A key characteristic of any war room is the need to keep all participants constantly updated on rapidly changing situations. The emphasis is on effective display of real-time data. If you watch an old war movie you will see lots of people moving pins in maps or using grease pencils to show where the ships and planes are. Today a war room will have lots of phone lines, laptops, tablets, flat screen displays on the walls etc.

Today war rooms are typically used for a crisis of a limited duration, such as a natural or man-made disaster. Since when and the nature of such use is unpredictable, the room should be as flexible as possible. Think of a hurricane of a nuclear plant explosion. A perhaps less dramatic use for a company might be when the CEO is in a plane crash or the data-center with your web server was just destroyed.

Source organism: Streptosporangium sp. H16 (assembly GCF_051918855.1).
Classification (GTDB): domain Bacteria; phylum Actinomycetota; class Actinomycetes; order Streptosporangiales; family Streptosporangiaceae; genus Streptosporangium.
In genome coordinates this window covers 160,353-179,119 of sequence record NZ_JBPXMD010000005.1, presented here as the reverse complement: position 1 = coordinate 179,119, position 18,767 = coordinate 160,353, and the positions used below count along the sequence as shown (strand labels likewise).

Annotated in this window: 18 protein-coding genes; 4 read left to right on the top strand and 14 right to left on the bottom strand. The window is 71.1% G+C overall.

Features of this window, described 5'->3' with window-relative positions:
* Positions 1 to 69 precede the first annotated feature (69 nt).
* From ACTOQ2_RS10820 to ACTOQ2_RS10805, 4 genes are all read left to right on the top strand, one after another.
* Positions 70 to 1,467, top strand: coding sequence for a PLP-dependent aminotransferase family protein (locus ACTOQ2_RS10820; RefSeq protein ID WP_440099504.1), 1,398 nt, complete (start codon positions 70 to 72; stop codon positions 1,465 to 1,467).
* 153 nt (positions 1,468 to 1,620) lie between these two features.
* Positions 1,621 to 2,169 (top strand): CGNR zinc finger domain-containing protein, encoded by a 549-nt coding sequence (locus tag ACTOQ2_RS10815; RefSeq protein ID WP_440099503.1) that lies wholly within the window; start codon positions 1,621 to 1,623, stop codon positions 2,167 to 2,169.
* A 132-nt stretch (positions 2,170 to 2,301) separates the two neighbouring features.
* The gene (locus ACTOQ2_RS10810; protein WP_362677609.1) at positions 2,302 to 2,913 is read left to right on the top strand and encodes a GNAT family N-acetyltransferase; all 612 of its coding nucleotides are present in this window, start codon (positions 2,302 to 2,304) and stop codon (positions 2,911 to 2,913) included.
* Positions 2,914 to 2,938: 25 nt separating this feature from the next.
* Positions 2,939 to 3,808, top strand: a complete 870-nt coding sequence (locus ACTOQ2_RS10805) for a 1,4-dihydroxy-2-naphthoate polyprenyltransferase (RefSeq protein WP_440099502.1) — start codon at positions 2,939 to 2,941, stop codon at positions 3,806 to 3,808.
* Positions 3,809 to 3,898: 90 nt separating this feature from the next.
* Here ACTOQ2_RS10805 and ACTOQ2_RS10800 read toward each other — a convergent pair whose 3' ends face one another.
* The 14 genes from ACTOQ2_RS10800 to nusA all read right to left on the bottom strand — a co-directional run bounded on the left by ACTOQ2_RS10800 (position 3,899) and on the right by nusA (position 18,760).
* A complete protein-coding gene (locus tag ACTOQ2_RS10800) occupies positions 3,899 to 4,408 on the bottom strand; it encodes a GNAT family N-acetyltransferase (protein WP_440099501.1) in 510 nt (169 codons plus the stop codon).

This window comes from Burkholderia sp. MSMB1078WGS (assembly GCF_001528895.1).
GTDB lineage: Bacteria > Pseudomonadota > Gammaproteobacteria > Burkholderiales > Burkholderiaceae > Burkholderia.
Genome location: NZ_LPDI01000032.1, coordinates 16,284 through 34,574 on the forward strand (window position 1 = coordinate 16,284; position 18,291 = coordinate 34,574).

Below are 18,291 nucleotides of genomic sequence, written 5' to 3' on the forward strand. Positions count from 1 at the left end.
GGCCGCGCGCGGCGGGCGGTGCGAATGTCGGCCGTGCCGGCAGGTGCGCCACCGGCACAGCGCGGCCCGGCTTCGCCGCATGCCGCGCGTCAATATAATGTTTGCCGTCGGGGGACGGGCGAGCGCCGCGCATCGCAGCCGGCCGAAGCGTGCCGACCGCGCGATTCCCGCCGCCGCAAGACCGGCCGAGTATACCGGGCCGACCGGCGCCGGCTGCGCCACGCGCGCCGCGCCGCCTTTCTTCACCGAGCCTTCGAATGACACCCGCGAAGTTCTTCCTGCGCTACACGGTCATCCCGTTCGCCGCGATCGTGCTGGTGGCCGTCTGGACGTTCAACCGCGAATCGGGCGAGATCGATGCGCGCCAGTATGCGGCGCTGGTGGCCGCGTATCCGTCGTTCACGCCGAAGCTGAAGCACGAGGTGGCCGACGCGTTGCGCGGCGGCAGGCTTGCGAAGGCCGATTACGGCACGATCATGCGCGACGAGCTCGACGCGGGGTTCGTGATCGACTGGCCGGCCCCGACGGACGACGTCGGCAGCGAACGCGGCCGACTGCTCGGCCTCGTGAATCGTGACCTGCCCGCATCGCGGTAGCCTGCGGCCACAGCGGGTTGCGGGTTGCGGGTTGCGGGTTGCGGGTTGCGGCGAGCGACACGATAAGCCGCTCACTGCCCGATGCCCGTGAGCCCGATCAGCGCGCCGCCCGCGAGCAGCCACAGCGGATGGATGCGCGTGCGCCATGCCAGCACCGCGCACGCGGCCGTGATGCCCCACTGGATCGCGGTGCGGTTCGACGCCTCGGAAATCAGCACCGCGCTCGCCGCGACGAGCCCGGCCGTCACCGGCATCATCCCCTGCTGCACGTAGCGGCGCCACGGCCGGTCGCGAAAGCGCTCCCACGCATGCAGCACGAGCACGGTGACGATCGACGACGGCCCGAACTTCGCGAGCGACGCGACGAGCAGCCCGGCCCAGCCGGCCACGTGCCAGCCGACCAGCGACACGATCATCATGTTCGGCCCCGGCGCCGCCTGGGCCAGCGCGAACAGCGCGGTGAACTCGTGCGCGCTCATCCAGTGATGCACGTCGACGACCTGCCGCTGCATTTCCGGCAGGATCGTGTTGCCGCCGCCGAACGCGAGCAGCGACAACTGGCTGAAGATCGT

Since people are often called in unexpectedly, and need to remain for an indeterminate amount of time, it is essential to provide them with everything required such as food, supplies etc so that they can operate at peak performance. Often sleeping and bathing facilities will be provided as well.

A think tank is similar to a war room but without the sense of urgency. People can work regular hours and go home at the end of the day. The is no external event driving the time line. What is in common is the requirement to effectively visualize and share ideas and information. Any tools from sketchpads or even backs of napkins all the way up to full blown 3D animations is appropriate.

To get the maximum benefit out of a think tank session provisions should be made to record and document the session. Use of both a facilitator and a scribe along with video cameras may be highly appropriate provided it does not inhibit information sharing (some things people don't want to say on camera).